CHESTNUT HILL, Mass. — In a broad appeal for greater cooperation with the security community in the private sector, FBI Director Christopher Wray blasted the prevalence of unbreakable encryption, calling investigators' inability to access the contents of thousands of devices "a major public safety issue."
In fiscal 2017, FBI investigators were stymied in their attempts to obtain the contents of 7,775 devices involved in investigations in which a judge had authorized access, Wray said in a keynote address here at Boston College's second annual cybersecurity summit on Wednesday.
That amounted to "more than half of all the devices we tried to access during that time period," Wray said. "And that's just at the FBI."
Wray made an impassioned appeal for help from the tech sector and the security community to address a familiar but stubborn problem, urging a good-faith collaboration from all sides to strike a balance that respects strong privacy and security without unreasonably hindering law-enforcement investigations.
"The FBI supports information security measures. We support strong encryption," Wray said. "But, information security programs need to be thoughtfully designed so that they don't undermine the lawful — underline the word lawful — tools that we need to keep the American people safe."
The thoughtful design that Wray envisions would necessitate a thaw in relations between the public and private sectors. The friction between the two is longstanding, and memorably flared up with the FBI's long struggle to gain access to the contents of the iPhone of one of the shooters in the 2015 massacre in San Bernardino, California.
That standoff between the FBI and Apple brought attention to the debate over the utility of metadata in criminal investigations. Metadata — information detailing things like when and where phone calls were made or text messages were sent — can be obtained without having to crack open the device to view its contents, Wray acknowledged. But in building a criminal case, metadata only goes so far.
"To be fair, while there's certainly some things we can glean from that, if the purpose is to actually prosecute terrorists and criminals, to actually prevent attacks and save lives by arresting and prosecuting people, words, content can be evidence," Wray said. "Mere associations are not going to get us very far in keeping the American people safe."
Wray offers no prescription for what a product that satisfies tech companies' insistence on security and user privacy, while still affording law enforcement the access it needs, would look like. He envisions solutions arising from technical innovation, and potentially varying from one type of device to another, but emerging as the result of an ongoing dialogue between two camps whose positions sometimes have seemed too hardened to find room for compromise.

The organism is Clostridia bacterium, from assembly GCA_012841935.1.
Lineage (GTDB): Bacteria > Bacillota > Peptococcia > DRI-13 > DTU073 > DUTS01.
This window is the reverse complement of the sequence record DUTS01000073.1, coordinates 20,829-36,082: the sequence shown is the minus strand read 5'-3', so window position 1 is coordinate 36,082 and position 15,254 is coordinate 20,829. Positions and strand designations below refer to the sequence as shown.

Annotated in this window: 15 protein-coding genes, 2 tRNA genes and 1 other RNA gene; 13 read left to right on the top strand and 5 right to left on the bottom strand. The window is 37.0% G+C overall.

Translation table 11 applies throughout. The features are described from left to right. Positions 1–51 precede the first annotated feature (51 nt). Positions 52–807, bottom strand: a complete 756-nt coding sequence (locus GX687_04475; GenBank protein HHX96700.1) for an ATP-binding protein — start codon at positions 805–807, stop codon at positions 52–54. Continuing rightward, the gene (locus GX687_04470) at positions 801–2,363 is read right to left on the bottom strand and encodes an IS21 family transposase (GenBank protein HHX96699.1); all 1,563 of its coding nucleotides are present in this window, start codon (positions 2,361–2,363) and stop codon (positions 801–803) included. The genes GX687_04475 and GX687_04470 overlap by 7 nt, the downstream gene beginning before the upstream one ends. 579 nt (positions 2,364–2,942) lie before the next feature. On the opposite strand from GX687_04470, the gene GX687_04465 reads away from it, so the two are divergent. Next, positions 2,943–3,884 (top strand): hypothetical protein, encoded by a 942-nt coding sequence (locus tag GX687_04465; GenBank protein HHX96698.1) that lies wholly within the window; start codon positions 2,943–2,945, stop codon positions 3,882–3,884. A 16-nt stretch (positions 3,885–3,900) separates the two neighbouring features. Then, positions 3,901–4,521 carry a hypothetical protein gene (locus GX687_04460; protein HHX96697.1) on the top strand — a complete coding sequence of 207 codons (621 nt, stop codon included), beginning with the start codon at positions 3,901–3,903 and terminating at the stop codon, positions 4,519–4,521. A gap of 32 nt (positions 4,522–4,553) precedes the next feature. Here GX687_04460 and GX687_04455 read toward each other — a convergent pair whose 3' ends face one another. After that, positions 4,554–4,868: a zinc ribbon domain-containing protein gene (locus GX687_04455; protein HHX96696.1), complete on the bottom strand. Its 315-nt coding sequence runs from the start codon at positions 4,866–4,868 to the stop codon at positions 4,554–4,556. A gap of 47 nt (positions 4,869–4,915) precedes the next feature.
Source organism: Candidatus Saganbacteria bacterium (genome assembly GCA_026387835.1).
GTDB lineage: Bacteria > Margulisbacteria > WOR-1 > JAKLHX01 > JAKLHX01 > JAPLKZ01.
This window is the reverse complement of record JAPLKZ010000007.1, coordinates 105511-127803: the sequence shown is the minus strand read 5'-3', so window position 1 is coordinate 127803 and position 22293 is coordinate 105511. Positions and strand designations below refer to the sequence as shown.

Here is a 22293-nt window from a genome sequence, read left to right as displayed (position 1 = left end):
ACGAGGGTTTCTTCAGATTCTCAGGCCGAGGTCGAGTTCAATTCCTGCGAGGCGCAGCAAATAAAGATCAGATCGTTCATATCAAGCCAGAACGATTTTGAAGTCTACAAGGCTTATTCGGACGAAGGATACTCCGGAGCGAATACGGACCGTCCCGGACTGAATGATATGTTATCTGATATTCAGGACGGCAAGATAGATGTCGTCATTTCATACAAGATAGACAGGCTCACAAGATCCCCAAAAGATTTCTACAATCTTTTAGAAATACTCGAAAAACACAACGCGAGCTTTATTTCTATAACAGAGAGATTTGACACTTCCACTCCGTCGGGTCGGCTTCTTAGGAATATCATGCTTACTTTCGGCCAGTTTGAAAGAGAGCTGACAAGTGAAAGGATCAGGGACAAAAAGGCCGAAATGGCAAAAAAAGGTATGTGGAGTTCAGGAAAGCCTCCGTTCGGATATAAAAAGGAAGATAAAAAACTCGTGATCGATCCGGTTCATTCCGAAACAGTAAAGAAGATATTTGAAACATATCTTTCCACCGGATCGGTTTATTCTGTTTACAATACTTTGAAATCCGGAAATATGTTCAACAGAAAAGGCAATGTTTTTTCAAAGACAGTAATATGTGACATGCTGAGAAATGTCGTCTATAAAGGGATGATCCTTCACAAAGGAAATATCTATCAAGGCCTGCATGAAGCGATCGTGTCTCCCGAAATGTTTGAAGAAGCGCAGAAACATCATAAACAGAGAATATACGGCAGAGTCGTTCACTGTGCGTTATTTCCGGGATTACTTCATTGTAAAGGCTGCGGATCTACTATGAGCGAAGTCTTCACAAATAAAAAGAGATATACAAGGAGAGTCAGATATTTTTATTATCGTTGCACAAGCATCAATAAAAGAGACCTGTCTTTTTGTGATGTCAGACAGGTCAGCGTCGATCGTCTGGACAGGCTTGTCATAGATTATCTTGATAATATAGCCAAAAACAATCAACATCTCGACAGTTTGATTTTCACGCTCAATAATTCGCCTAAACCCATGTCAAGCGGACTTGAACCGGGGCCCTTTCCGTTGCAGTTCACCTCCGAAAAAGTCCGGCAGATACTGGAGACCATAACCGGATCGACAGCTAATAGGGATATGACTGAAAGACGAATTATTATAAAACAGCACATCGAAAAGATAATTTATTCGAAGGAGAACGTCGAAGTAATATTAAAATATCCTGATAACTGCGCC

"I'm convinced that we're going to need — and we want — the private sector to help. We need them to respond to lawfully issued court orders in a way that's consistent both with the rule of law and strong cybersecurity," Wray said. "I just do not buy the claim that we should throw up our hands and say that's impossible."
The appeal for greater information sharing comes as the FBI observes a spike in attacks that are the product of a collaboration among what traditionally have been distinct adversaries. Increasingly, agents of a foreign government are enlisting criminal groups to orchestrate an attack against a government or corporate target, according to Wray.
"We've also been seeing more and more of what we refer to as blended threat — nation-states using criminal hackers to do their dirty work," he said.
Wray amplified his call for cooperation on the encryption issue with a more general plea for companies to work with law enforcement to report attacks and provide information about emerging threats. Within the law enforcement agencies at various levels of government, many of which have historically resisted the very information sharing that Wray is advocating, longstanding barriers have been leveled in response to the rapidly evolving threat landscape.
"The threat is moving so quickly that if there was ever a place for turf battles, that time is long, long, long gone," he said. "We're much less concerned about who you call than that you call, and that you call as promptly as possible."